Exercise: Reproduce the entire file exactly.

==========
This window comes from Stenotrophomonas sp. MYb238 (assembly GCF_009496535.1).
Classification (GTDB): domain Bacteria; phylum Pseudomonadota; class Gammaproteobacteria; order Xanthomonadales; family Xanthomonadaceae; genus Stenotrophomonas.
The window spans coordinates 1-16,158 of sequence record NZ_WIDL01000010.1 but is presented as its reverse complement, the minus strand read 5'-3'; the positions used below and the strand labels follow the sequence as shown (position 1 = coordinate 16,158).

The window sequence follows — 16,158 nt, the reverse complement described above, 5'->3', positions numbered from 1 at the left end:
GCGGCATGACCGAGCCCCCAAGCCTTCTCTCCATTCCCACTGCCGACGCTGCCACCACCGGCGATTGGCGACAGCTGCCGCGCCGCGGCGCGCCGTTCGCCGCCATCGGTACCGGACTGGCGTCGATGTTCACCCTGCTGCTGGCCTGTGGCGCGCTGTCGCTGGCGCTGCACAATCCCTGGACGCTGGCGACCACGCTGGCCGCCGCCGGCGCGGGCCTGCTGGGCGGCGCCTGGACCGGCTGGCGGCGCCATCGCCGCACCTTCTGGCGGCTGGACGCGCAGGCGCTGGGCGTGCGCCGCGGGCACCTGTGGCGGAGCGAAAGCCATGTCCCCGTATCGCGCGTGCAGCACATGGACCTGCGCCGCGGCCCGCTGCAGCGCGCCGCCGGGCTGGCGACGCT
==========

This window comes from Stenotrophomonas sp. MYb238 (assembly GCF_009496535.1).
Classification (GTDB): domain Bacteria; phylum Pseudomonadota; class Gammaproteobacteria; order Xanthomonadales; family Xanthomonadaceae; genus Stenotrophomonas.
The window spans coordinates 1-16,158 of sequence record NZ_WIDL01000010.1 but is presented as its reverse complement, the minus strand read 5'-3'; the positions used below and the strand labels follow the sequence as shown (position 1 = coordinate 16,158).

The window sequence follows — 16,158 nt, the reverse complement described above, 5'->3', positions numbered from 1 at the left end:
GCGGCATGACCGAGCCCCCAAGCCTTCTCTCCATTCCCACTGCCGACGCTGCCACCACCGGCGATTGGCGACAGCTGCCGCGCCGCGGCGCGCCGTTCGCCGCCATCGGTACCGGACTGGCGTCGATGTTCACCCTGCTGCTGGCCTGTGGCGCGCTGTCGCTGGCGCTGCACAATCCCTGGACGCTGGCGACCACGCTGGCCGCCGCCGGCGCGGGCCTGCTGGGCGGCGCCTGGACCGGCTGGCGGCGCCATCGCCGCACCTTCTGGCGGCTGGACGCGCAGGCGCTGGGCGTGCGCCGCGGGCACCTGTGGCGGAGCGAAAGCCATGTCCCCGTATCGCGCGTGCAGCACATGGACCTGCGCCGCGGCCCGCTGCAGCGCGCCGCCGGGCTGGCGACGCT